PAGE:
Designing the Near Future lasts 17 minutes, 16 seconds as it includes remarks from McTeigue, Paterson, Portman, Silver, Weaving, Phipps, Walpole, costume designer Sammy Sheldon, visual effects supervisor Dan Glass, model unit supervisor Jose Granell, model unit crew Nigel Trevessey, and supervising location manager Nicholas Daubeney.
“Future” looks mostly at sets, locations, and production design. We find out why they shot in Berlin and notes related to that choice. We also learn about specifics of the various sets and other visual elements like costumes, props and effects.
“Future” covers these issues well and offers solid discussions of why the filmmakers chose the various pieces. It gives us a tight and consistently engaging look at the material, so it definitely deserves a look.
A view of history comes to us via Remember, Remember: Guy Fawkes and the Gunpowder Plot. This 10-minute, 18-second show features Fry, Allam, Portman, Cusack, Investigating the Gunpowder Plot author Mark Nicholls, The Polarisation of Elizabethan Politics author Paul Hammer, A History of the Modern British Isles, 1603-1707 author David Smith, and Gunpowder Plot Society president David Herber.
The participants cover the facts behind the Plot and give us a taut little synopsis of that subject. You might even want to watch this show before you check out Vendetta as its presentation of history may help flesh out the story.
For the final featurette, we find the 14-minute, 40-second England Prevails: V for Vendetta and the New Wave In Comics. We hear from Silver, Lloyd, Fry, McTeigue, Vertigo executive editor Karen Berger, comic book authors/artists Bill Sienkiewicz, Paul Chadwick and Geoff Darrow, and DC Comics president and publisher Paul Levitz.
As implied by the title, it looks at trends in modern graphic novels. It looks at the original Vendetta comic and traces the development of the genre over the decades. We see how the comics opened up more in the Seventies and Eighties as they led into darker, more unusual titles.
We also get a look at British comics of the era and the rise of smaller publishers. All of this takes us to the creation, development and execution of Vendetta.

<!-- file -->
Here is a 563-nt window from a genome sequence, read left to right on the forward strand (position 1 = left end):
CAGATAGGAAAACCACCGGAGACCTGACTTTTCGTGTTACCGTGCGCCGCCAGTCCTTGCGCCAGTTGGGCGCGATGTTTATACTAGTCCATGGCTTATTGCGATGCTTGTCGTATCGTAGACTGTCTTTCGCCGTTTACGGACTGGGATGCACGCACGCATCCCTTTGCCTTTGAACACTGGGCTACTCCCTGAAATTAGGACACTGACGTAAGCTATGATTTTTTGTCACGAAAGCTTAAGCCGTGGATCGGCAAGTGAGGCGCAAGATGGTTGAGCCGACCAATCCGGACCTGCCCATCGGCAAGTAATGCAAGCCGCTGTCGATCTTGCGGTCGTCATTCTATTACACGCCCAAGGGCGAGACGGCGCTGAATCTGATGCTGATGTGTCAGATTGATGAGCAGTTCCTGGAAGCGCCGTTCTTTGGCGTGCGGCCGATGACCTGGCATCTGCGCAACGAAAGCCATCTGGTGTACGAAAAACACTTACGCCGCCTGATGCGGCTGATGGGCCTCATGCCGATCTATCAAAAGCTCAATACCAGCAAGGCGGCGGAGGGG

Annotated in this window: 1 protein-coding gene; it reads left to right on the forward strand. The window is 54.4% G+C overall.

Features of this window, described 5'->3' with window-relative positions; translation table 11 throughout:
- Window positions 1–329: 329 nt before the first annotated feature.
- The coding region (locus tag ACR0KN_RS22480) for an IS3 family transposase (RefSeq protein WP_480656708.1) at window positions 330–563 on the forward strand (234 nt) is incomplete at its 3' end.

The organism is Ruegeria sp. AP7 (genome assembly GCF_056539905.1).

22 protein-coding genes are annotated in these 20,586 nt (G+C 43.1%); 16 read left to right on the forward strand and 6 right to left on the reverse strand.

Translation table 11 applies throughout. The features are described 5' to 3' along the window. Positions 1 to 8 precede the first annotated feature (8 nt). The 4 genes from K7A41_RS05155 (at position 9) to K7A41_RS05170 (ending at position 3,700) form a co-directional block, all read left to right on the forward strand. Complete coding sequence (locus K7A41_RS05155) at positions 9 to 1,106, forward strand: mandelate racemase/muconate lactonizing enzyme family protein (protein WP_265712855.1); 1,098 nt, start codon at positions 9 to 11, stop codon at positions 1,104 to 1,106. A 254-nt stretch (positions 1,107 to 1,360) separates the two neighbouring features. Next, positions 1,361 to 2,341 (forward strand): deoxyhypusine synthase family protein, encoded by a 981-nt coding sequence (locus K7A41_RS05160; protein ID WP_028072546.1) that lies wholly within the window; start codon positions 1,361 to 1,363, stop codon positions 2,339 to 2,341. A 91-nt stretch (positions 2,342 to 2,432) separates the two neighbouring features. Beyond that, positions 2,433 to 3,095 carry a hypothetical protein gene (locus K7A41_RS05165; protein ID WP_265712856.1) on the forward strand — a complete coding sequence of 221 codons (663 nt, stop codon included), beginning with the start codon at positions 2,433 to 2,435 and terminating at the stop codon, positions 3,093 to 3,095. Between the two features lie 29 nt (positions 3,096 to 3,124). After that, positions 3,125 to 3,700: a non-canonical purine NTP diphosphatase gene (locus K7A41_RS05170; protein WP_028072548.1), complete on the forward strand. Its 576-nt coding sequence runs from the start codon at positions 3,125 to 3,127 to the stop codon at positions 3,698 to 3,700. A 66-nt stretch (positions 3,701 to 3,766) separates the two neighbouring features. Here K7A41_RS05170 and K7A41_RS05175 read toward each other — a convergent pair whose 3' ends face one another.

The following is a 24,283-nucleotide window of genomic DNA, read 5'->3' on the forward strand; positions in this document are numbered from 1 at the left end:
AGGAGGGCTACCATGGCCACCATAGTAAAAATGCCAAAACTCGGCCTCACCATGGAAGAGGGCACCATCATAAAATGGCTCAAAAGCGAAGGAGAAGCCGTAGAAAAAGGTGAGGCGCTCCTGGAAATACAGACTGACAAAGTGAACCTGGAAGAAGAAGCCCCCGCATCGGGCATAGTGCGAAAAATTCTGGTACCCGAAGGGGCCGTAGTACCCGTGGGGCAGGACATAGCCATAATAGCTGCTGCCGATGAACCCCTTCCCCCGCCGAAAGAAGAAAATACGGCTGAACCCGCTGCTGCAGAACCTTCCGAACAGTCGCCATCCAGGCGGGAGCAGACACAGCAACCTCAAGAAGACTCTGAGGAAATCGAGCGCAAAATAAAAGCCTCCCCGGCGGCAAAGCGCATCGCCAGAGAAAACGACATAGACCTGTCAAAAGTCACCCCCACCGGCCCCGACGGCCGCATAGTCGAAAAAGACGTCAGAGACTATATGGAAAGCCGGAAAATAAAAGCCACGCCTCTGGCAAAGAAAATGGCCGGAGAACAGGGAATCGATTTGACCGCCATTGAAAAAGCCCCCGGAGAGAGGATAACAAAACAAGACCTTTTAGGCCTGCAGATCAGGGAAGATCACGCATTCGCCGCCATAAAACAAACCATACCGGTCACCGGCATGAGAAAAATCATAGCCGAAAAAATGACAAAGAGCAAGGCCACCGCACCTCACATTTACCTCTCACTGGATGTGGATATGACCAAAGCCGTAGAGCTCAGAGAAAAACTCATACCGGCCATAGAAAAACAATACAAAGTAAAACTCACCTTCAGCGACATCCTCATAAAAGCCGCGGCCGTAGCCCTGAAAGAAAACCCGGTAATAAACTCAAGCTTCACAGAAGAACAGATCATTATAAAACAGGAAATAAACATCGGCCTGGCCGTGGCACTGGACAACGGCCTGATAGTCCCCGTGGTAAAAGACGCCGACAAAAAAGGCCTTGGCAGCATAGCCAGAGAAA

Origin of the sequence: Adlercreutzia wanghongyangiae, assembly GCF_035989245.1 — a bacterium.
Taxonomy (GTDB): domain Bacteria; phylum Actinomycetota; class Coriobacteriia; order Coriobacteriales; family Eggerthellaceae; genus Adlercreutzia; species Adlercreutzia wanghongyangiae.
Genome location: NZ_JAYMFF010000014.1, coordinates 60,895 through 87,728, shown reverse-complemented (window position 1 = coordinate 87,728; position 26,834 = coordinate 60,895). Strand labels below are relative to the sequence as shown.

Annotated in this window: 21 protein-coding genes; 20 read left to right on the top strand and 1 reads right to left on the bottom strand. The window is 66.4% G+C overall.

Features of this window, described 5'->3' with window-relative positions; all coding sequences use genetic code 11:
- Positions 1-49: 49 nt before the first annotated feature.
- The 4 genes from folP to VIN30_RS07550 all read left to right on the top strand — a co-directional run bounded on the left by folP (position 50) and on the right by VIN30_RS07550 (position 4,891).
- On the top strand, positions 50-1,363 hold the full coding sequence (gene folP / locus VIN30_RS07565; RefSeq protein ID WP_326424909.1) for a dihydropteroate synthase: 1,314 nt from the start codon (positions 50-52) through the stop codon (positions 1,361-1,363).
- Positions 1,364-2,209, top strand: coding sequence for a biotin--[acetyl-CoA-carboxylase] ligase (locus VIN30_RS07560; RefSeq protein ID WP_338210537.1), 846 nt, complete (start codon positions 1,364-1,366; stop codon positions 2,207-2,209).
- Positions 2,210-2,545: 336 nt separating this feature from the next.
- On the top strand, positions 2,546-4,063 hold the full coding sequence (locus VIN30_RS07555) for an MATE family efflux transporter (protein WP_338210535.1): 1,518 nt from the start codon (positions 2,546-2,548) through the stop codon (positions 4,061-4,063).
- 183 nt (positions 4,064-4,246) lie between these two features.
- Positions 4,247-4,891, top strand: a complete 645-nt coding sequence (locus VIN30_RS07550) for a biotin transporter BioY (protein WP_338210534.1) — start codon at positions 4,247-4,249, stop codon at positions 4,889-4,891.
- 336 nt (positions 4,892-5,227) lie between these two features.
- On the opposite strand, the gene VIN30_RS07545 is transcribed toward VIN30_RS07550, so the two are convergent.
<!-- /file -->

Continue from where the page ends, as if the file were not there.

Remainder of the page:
“Wave” is too short to offer a rich history of graphic novels, but it throws out more than enough useful details to succeed. It’s a good little glimpse of the project’s history and issues.
In addition to the film’s trailer, we get a Cat Power Montage. “I Found a Reason” lasts for two minutes as it combines that tune with clips from the movie. This means it gives us nothing more than a really cheap music video.
A fun bonus, we find Natalie Portman SNL Rap. It runs two minutes, 34 seconds and presents Portman as crazy and violent. It’s amusing.
New to the Blu-ray, we find In-Movie Experience. A picture-in-picture component, this mixes footage from the set, production art, and interviews.
We hear from McTeigue, Portman, Weaving, Rea, Allam, Silver, Paterson, domino expert Robin Weijers, Glass, and actors John Standing and Tim Pigott-Smith.
They discuss the Gunpowder Plot, cast and performances, the adaptation of the graphic novel, story, characters, and themes, visual design and cinematography, effects and a few other elements.
Most of the “Experience” focuses on story/character areas, and that makes it fairly introspective. We don’t learn a ton about the mechanics of making the film, but we get good insights that turn this into an effective commentary.
Ambitious and unusual, I admire V For Vendetta more for what it attempts than what it does. It shoots for the moon but succeeds too sporadically to become a consistently successful effort. The 4K UHD boasts excellent picture and audio along with a fairly solid set of bonus materials. Though I can’t claim to love the movie, I feel happy with this solid 4K rendition of it.
To rate this film, visit the DVD review of V FOR VENDETTA